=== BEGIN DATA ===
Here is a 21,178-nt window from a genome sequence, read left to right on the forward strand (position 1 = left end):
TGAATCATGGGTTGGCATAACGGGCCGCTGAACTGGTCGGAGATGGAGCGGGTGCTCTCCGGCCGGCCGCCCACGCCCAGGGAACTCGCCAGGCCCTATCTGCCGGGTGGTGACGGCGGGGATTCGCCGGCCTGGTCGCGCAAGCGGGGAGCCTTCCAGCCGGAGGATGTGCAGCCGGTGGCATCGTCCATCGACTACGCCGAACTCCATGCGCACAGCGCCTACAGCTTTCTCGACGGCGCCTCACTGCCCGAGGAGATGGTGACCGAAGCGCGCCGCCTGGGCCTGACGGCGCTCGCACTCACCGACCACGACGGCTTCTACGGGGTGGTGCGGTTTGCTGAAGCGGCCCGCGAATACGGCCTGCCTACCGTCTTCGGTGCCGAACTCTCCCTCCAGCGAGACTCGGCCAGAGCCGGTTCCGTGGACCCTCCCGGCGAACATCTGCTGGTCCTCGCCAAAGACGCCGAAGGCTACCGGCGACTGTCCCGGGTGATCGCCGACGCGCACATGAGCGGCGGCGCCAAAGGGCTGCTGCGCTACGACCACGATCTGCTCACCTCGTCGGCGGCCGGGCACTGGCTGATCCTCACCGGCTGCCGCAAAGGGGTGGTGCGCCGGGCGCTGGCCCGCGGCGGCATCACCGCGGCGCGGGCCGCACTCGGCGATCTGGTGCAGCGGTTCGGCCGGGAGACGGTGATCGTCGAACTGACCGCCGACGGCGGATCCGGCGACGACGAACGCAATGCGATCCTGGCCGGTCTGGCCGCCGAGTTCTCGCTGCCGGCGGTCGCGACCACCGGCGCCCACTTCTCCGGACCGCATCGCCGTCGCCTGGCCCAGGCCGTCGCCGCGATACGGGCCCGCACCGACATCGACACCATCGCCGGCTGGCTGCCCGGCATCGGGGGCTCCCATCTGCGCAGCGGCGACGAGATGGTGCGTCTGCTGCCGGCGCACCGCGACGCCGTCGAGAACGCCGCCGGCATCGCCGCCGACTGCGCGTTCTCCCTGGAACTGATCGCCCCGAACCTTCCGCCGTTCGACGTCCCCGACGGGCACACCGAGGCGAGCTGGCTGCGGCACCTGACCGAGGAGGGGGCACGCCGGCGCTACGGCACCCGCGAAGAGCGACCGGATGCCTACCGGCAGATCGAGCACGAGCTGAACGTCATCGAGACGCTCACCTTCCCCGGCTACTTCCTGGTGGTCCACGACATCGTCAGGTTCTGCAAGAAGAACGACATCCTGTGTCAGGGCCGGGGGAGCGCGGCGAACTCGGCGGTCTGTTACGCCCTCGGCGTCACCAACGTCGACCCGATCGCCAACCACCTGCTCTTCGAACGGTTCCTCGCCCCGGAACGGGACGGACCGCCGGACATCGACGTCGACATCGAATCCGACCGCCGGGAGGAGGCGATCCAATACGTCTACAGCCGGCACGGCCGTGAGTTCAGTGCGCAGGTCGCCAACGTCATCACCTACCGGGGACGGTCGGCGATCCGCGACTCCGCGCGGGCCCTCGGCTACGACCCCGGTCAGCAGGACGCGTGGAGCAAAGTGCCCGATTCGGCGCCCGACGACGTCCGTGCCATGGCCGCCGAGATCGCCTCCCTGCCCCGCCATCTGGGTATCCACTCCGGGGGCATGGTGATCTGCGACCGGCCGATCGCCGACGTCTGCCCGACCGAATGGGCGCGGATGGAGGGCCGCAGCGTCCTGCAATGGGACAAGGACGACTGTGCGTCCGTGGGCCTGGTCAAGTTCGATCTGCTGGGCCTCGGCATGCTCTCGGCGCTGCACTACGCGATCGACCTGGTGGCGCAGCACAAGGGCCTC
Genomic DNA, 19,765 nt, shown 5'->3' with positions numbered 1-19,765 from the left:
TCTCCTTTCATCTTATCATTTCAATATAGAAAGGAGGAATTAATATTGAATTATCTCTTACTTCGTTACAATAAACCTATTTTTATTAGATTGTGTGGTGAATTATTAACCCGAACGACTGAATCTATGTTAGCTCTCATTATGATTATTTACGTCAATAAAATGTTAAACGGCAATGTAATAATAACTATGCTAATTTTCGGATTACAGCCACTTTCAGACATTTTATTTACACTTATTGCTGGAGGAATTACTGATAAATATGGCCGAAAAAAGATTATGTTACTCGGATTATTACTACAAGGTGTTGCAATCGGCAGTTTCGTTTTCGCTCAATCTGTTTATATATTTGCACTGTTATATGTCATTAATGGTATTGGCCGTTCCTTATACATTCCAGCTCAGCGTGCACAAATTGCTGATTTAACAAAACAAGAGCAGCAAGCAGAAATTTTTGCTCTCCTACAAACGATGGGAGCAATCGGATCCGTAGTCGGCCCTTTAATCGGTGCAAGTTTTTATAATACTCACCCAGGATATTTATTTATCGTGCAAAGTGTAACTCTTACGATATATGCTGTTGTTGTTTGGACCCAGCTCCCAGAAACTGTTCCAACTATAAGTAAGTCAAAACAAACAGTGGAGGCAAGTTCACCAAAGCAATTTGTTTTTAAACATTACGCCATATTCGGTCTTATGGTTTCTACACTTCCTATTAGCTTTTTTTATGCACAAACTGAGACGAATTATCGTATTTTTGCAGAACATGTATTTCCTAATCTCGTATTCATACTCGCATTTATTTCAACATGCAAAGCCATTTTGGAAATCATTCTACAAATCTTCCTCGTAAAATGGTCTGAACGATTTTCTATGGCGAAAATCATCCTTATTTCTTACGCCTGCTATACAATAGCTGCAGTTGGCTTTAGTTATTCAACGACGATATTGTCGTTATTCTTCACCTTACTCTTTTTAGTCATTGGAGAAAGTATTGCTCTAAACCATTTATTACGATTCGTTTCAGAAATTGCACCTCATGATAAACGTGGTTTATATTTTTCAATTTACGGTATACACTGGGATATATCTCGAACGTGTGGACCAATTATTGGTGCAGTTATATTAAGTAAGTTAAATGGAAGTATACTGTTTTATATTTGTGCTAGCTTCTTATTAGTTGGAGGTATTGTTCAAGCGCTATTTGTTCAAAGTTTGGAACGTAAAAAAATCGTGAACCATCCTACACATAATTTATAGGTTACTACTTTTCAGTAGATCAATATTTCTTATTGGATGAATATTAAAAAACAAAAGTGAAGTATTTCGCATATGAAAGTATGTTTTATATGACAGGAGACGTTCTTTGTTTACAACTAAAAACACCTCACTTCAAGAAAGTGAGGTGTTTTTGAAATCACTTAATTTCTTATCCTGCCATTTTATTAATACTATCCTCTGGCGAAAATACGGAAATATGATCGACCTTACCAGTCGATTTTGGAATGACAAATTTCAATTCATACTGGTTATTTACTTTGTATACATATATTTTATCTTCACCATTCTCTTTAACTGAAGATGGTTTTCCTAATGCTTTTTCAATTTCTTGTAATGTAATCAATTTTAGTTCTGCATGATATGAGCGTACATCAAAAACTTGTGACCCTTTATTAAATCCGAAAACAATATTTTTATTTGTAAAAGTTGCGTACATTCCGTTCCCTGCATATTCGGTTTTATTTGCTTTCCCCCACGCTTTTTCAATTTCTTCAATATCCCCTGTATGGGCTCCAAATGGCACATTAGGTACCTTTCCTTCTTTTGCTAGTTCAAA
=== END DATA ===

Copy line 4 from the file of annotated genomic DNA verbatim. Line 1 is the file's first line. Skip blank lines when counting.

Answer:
TCTCCTTTCATCTTATCATTTCAATATAGAAAGGAGGAATTAATATTGAATTATCTCTTACTTCGTTACAATAAACCTATTTTTATTAGATTGTGTGGTGAATTATTAACCCGAACGACTGAATCTATGTTAGCTCTCATTATGATTATTTACGTCAATAAAATGTTAAACGGCAATGTAATAATAACTATGCTAATTTTCGGATTACAGCCACTTTCAGACATTTTATTTACACTTATTGCTGGAGGAATTACTGATAAATATGGCCGAAAAAAGATTATGTTACTCGGATTATTACTACAAGGTGTTGCAATCGGCAGTTTCGTTTTCGCTCAATCTGTTTATATATTTGCACTGTTATATGTCATTAATGGTATTGGCCGTTCCTTATACATTCCAGCTCAGCGTGCACAAATTGCTGATTTAACAAAACAAGAGCAGCAAGCAGAAATTTTTGCTCTCCTACAAACGATGGGAGCAATCGGATCCGTAGTCGGCCCTTTAATCGGTGCAAGTTTTTATAATACTCACCCAGGATATTTATTTATCGTGCAAAGTGTAACTCTTACGATATATGCTGTTGTTGTTTGGACCCAGCTCCCAGAAACTGTTCCAACTATAAGTAAGTCAAAACAAACAGTGGAGGCAAGTTCACCAAAGCAATTTGTTTTTAAACATTACGCCATATTCGGTCTTATGGTTTCTACACTTCCTATTAGCTTTTTTTATGCACAAACTGAGACGAATTATCGTATTTTTGCAGAACATGTATTTCCTAATCTCGTATTCATACTCGCATTTATTTCAACATGCAAAGCCATTTTGGAAATCATTCTACAAATCTTCCTCGTAAAATGGTCTGAACGATTTTCTATGGCGAAAATCATCCTTATTTCTTACGCCTGCTATACAATAGCTGCAGTTGGCTTTAGTTATTCAACGACGATATTGTCGTTATTCTTCACCTTACTCTTTTTAGTCATTGGAGAAAGTATTGCTCTAAACCATTTATTACGATTCGTTTCAGAAATTGCACCTCATGATAAACGTGGTTTATATTTTTCAATTTACGGTATACACTGGGATATATCTCGAACGTGTGGACCAATTATTGGTGCAGTTATATTAAGTAAGTTAAATGGAAGTATACTGTTTTATATTTGTGCTAGCTTCTTATTAGTTGGAGGTATTGTTCAAGCGCTATTTGTTCAAAGTTTGGAACGTAAAAAAATCGTGAACCATCCTACACATAATTTATAGGTTACTACTTTTCAGTAGATCAATATTTCTTATTGGATGAATATTAAAAAACAAAAGTGAAGTATTTCGCATATGAAAGTATGTTTTATATGACAGGAGACGTTCTTTGTTTACAACTAAAAACACCTCACTTCAAGAAAGTGAGGTGTTTTTGAAATCACTTAATTTCTTATCCTGCCATTTTATTAATACTATCCTCTGGCGAAAATACGGAAATATGATCGACCTTACCAGTCGATTTTGGAATGACAAATTTCAATTCATACTGGTTATTTACTTTGTATACATATATTTTATCTTCACCATTCTCTTTAACTGAAGATGGTTTTCCTAATGCTTTTTCAATTTCTTGTAATGTAATCAATTTTAGTTCTGCATGATATGAGCGTACATCAAAAACTTGTGACCCTTTATTAAATCCGAAAACAATATTTTTATTTGTAAAAGTTGCGTACATTCCGTTCCCTGCATATTCGGTTTTATTTGCTTTCCCCCACGCTTTTTCAATTTCTTCAATATCCCCTGTATGGGCTCCAAATGGCACATTAGGTACCTTTCCTTCTTTTGCTAGTTCAAA